How to Get Rid of Knives or Dispose them
Every little thing in the world starts with a beginning and would finally reach an ending point. As the old saying goes, “All good things must come to an end”. The always dependable knife that you just can’t imagine cooking without will one day reach a point where it’ll no longer be serviceable. At this point, many knife owners will wonder what to do with their old trusty sidekick. Do you simply throw them in the garbage bin, put them away safely in a box as a keepsake, or is there somewhere where you can recycle them?
When it comes to disposing old knives, safety is a major safety consideration. If the knife is not disposed of properly, essential then it could end up in the hands of a child or somebody with dangerous intentions. Then there’s the environmental consideration. Knives are made of all types of different materials, including plastics, which may be harmful to the environment if not disposed of correctly. In this article, we’ll go over different ways you can safely dispose of your old knives.
Once your knife has reached its end, recycling it is one way to safely dispose of the knife. As recycling unused items or those that can no longer be useable not only make use of the item and its components for the better, recycling is also among the healthiest ways to classify items before final disposal. Instead of having your knife lie in a pile of garbage somewhere, or left to rust away slowly in the outdoors, you can take your knife to a recycling plant where it can be melted down and even reforged into something new. Simply call your local recycling companies to see if knives are something they can recycle, and if it’s possible, you can take it to them to deal with it. Having a certified recycling company dispose of your knife is a great option that protects the environment and is much safer for your community.
Urban centers are known for being creative hubs, and sure there are artists or services that specialize in turning waste into art. Donating to these organizations is another good way to dispose of your old knives. The metals on your knife can be melted down and reforged, and if the blade is too rusty, it can be used as scrap metal to create pieces of art without going through the traditional recycling process. While you may also choose to sell your old knives, it’s generally very hard to find a buyer for old knives as most knives aren’t that expensive even when they’re new. Unless you’re in possession of a unique knife with historical significance, then donating it would be an easy way of ridding yourself of something you won’t need anymore.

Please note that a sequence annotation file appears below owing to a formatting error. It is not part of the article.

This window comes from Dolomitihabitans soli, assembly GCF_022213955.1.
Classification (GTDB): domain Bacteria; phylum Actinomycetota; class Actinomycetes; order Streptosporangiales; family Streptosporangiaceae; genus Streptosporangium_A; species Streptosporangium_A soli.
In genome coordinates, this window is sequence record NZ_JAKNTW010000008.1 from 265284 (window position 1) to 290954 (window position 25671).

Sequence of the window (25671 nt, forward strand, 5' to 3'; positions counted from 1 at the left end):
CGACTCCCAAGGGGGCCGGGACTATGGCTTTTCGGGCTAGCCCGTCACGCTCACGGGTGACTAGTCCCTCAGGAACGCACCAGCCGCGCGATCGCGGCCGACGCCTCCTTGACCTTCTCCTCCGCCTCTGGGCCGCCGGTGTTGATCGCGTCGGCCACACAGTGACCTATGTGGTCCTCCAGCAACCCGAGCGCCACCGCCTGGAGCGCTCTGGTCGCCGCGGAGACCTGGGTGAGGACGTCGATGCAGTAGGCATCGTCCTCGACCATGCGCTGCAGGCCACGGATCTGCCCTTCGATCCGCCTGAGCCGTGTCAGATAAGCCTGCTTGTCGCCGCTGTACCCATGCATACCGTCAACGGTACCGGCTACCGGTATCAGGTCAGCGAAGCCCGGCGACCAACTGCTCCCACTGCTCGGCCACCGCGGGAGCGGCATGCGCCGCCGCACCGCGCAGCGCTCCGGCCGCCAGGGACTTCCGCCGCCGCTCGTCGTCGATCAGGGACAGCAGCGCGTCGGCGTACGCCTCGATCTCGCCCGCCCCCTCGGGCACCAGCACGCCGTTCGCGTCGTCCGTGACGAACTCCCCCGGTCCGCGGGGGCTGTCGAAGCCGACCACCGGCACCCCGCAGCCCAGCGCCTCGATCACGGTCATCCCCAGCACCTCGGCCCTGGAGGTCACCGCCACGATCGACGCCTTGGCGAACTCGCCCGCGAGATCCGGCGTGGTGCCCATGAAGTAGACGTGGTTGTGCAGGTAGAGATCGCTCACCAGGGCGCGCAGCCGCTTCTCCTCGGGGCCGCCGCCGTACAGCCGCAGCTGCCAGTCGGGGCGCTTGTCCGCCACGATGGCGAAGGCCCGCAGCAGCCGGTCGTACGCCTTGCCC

The Police Station
Taking your knife to your local precinct is another great option. If you’re unable to donate or take your knife to a local recycling depot to disposal, then your local police station should be able to take it off your hands. Simply wrap the knife securely, call the precinct ahead of time to avoid confusion, and hand the knife to the officers on duty. This ensures that the knife won’t fall into the wrong hands, and ensures the knife is safe. If they’re unable to take it, then they will be able to direct you to a place where the knife can be safely disposed of.
Reselling your used knives is a long shot as the market for them is extremely small and limited, however if your knife is one-of-a-kind and has historical significance, then there may be a swath of buyers willing to pay you for your knife. Reselling is another great way to dispose of your knife, and if your knife is special, then the best places to sell them would at antique shops, pawn shops, or online forums where people would be looking to purchase these types of knives. Selling your old knives is one of the best disposal methods, as you not only get rid of something you no longer need, but you get paid for it as well. Typically, this method will only work if the knife is still in good condition. If the knife is in poor shape, then it’s value will be decreased significantly.
That’s it for Part 1 of How to Dispose of Knives. There are a few more ways to dispose of knives, so let’s continue on to Part 2.